Well, here I am back in sunny Cardiff after a pleasant journey back from Llandudno and a very enjoyable and productive National Astronomy Meeting. I’d like to take this opportunity to thank all those involved at the Royal Astronomical Society in putting the programme together and doing a huge amount of work behind the scenes. The staff at the Venue Cymru in Llandudno were very friendly as well as highly professional and well organised, and everything seems to run exceptionally smoothly.

Oh, and I shouldn’t forget the conference dinner on Tuesday night, which ended with a serenade from the magnificent Maelgwyn Male Voice Choir. It was fitting to have the chance to experience a fine Welsh tradition, and I thought they were wonderful to listen to.

Anyway, I might get a bit of time over the Easter break to comment on some things that struck me over the course of the past week but for today – because I’m quite tired after the journey (and several late nights at NAM) – I thought I’d just comment a bit further on the first session I attended, on Monday evening, attended by various representatives of STFC, at which John Womersley gave a presentation about the status of various projects in the existing astronomy programme and prospects for the future. It was clear from that presentation that there are many challenges ahead, but I was relieved that the atmosphere of the meeting wasn’t anything like as confrontational as on many previous occasions. This process of reconciliation will no doubt take futher steps forward when the new Chief Executive takes over next year.

Drinking in the bar much later in the evening with a number of senior figures from diverse branches of astronomy the issue arose of the now notorious petition that George Efstathiou blogged about in a guest post some time ago. Two things are now clear about this initiative. One is that it caused deep ructions within the astronomical community, with a number of senior figures vociferously both for and against it – even within the same department. When I revealed that I had signed it myself, a few of the assembled company expressed their views in forthright language about why I had been wrong, but I have to say without much coherence in the actual logic.

The other thing that emerged during the STFC session was an explicit acknowledgment that the petition had, in one particular respect, made a very big difference, namely that the criteria for the appointment of the next Chief Executive of STFC specifically took into account some of the comments made in it.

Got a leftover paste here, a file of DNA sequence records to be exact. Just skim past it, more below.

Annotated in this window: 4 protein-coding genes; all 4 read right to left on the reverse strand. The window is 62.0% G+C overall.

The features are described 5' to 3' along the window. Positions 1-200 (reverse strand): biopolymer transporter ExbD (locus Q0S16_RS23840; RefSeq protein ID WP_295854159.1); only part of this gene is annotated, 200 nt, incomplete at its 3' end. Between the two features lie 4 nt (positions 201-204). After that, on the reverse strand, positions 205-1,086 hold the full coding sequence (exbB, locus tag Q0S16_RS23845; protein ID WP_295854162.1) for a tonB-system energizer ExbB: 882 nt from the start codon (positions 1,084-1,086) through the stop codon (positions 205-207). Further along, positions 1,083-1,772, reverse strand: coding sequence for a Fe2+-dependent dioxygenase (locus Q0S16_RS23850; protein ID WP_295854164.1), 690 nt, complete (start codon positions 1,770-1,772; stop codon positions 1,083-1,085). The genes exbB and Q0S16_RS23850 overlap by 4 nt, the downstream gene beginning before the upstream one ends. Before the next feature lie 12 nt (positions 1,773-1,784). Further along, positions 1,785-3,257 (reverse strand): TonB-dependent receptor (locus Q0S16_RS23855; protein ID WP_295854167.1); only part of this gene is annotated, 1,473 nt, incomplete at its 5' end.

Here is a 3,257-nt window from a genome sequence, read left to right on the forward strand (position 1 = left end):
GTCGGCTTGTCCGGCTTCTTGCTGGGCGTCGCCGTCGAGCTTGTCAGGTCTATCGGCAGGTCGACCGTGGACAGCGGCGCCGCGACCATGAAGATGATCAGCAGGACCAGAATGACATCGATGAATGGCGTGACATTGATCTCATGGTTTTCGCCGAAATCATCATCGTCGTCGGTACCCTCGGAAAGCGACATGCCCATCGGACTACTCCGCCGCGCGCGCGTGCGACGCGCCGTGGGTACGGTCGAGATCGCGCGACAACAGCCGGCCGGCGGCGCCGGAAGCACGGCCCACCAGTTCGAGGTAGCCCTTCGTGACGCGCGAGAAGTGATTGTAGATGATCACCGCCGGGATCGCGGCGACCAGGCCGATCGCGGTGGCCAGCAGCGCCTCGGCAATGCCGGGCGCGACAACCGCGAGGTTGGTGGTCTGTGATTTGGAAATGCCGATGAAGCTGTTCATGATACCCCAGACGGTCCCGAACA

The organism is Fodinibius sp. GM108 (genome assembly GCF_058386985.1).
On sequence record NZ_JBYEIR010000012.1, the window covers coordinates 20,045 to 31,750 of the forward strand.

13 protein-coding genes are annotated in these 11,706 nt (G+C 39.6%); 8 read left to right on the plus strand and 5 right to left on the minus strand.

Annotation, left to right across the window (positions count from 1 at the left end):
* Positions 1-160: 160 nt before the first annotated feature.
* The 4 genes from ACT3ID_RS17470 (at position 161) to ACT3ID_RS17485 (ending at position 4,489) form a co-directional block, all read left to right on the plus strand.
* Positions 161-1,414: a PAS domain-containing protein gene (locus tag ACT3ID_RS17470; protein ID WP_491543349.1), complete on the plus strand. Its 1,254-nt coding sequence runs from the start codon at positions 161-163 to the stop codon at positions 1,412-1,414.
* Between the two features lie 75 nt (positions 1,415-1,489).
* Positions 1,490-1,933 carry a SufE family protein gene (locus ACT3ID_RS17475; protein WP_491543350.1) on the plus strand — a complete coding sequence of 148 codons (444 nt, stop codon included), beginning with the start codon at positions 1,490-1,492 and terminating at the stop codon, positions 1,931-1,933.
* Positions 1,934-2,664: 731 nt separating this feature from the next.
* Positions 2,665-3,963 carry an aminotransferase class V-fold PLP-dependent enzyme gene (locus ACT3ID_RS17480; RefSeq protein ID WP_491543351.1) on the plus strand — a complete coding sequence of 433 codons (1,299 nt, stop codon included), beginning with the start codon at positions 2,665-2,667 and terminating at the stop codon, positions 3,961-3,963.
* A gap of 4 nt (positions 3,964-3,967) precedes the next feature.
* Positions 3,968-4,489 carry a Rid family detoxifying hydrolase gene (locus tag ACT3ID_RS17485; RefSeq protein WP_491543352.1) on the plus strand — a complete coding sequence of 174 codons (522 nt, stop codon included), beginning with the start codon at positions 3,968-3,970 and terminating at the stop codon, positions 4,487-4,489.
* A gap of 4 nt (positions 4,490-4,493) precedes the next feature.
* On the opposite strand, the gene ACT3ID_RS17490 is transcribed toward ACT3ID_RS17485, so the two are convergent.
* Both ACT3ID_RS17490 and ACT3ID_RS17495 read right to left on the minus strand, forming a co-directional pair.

Anyway, the point of raising the dreaded petition is not to rake over this whole business but simply to try to put it to rest. We need to move on, and should be trying to heal any wounds that it may inadvertantly have caused. There are definitive signs that the STFC Executive is now really starting to listen, so now there’s a chance to really engage with them through the channels they are opening up rather than having to resort to extreme measures such as George’s petition.

Oh, and I’ll just remind anyone who is interested in the vacancy at the top of STFC that the deadline for applications is April 28th….

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Astronomy Look-alikes, No. 55

Posted in Astronomy Lookalikes with tags , , , on April 20, 2011 by telescoper

One of the bonuses of being at the National Astronomy Meeting here in Llandudo – aside from being at the seaside at a time of gloriously sunny weather – is the chance to attend plenary lectures from other fields and learn a bit about what’s going on in the wider world of astronomy, space science and geophysics. More importantly, it also gives me new ideas for my look-alikes series. Take today, for example. I attended a nice plenary talk about the EISCAT facility by a speaker, Dr Esa Turunen, who may well be related to Norman Tebbit…

Norman Tebbit

Esa Turunen